WHEN a country’s president warns that its banks are in danger, and reveals that depositors are pulling out cash from their accounts at a record rate, it is time to dig out the tin hats and the cans of baked beans. Yet that was exactly what happened in Greece yesterday on another pivotal day for the Eurozone. The beleaguered Greek president, who was forced to announce another election after the failure of talks between the political parties, claimed that €800m had been taken out of the country’s banks by 4pm on Monday. Even if that figure is exaggerated – some claim that the withdrawals had happened over a longer period – it is clear that the slow-burn Greek bank run is beginning to accelerate dangerously: over the past couple of years, net withdrawals have amounted to around €2.5bn per month but the figure this month will be much higher. But what is truly puzzling is why so much money remains in Greek bank accounts: €165.36bn at last count, which given the risks to the solvency of Greece and its financial system, and the growing threat that all domestic bank accounts will be converted into an ultra-weak new drachma if the country is forced out of the euro, makes little sense.
Greece may still be bailed out again, regardless of how vigorously it thumbs its nose at its paymasters, including Germany. But if that happens, it would rob the Eurozone of influence over all other troubled economies. There would no longer be any credibility to bailout deals; other supplicants such as Portugal would expect to be able to continue spending like a drunken sailor while having the tab picked up by others. The moral hazard would soon become unbearable for Germany, which is why it will prefer to allow Greece to go to the wall and quit the euro, hoping to ringfence other countries as much as possible. A bust Greece would also need European Central Bank liquidity to prop up its banks; again, the ECB would discredit itself were it to be seen to be bailing out insolvent, rather than illiquid, institutions. It won’t happen; Greece will quit the euro. It’s time to start preparing for the Grexit. The government’s sole mission now should be to protect UK taxpayers from European or IMF claims to their pockets. A Greek exit and default will indirectly hit the UK economy – taxpayers shouldn’t also have to contribute to mop up the fallout from a destructive project they rightly never sought to take part in.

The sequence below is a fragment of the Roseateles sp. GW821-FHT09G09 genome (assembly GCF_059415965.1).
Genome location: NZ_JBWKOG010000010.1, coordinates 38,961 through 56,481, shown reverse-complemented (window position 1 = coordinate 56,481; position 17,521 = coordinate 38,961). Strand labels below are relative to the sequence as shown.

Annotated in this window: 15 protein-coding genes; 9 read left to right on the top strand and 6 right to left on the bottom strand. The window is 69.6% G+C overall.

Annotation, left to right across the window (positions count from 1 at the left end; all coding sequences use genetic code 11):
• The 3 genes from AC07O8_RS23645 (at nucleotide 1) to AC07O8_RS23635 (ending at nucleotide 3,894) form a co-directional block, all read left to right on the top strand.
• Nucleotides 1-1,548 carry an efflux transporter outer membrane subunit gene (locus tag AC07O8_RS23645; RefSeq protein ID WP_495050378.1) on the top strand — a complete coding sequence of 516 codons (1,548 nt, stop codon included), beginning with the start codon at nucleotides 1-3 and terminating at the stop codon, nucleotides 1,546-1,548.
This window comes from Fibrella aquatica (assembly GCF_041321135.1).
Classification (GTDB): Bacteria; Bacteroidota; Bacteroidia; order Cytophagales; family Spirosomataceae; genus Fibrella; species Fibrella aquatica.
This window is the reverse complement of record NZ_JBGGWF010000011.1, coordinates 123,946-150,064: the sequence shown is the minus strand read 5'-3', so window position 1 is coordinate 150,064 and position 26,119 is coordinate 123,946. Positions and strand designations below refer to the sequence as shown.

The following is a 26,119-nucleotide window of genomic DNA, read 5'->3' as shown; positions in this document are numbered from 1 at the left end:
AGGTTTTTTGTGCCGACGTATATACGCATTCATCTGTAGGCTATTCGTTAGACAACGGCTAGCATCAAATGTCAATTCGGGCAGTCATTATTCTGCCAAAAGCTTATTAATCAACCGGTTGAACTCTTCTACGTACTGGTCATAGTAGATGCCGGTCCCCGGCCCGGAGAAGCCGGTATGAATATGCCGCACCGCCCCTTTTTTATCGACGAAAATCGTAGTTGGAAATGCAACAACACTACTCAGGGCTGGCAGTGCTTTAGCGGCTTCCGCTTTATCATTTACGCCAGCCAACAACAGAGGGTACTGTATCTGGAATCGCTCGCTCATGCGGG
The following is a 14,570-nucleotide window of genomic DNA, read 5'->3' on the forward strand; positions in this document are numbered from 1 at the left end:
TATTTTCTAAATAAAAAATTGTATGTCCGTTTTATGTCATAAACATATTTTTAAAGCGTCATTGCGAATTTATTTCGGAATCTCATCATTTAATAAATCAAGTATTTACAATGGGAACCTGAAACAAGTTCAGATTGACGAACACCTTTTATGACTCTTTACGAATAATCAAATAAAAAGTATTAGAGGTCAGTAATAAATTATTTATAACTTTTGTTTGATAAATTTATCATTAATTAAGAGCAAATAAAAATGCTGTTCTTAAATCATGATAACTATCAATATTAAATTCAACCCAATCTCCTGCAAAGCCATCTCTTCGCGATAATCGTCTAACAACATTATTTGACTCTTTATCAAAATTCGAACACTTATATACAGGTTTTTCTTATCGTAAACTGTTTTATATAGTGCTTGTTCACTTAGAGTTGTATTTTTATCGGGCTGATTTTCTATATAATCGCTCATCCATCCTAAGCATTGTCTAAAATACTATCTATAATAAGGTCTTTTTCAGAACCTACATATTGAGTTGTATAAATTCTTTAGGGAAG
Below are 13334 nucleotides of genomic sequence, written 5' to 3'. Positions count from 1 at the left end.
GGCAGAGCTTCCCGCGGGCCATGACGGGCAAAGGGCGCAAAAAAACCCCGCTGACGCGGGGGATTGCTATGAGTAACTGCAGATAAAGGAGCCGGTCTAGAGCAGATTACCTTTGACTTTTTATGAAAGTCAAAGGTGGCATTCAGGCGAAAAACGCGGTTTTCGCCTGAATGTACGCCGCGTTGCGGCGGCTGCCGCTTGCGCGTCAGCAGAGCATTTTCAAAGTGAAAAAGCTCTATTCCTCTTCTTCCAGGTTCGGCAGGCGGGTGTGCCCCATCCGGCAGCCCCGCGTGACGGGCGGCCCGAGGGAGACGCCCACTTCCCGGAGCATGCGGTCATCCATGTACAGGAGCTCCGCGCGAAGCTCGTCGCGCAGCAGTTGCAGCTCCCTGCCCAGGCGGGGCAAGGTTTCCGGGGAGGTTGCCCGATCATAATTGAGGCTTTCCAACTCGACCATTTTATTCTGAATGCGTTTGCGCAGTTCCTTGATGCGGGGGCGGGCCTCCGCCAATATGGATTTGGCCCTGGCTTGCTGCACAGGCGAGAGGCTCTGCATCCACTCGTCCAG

EVERYBODY uses them but making money from social networks remains tough. Twitter, which now claims it has 10m active users in the UK, has found it notoriously hard. But even mighty Facebook, which is about to launch its $100bn float, could soon be having some trouble on this front.
General Motors last night confirmed that it is cancelling its $10m Facebook advertising spend because it doesn’t feel it worked. The news came as WordStream, a search marketing firm, released a study comparing the effectiveness of Facebook ads with those on Google’s display network – those ads it places on millions of websites, not those that it displays alongside its own search results. The findings aren’t good for Facebook: the click through rate of an ad on the Google display network is 0.4 per cent, against 0.05 per cent for Facebook. People aren’t in the mood to consume advertising when on Facebook. It is clearly a valuable company, and a cultural phenomenon. But a mooted market cap of at least $100bn? Bubblenomics is back with a vengeance.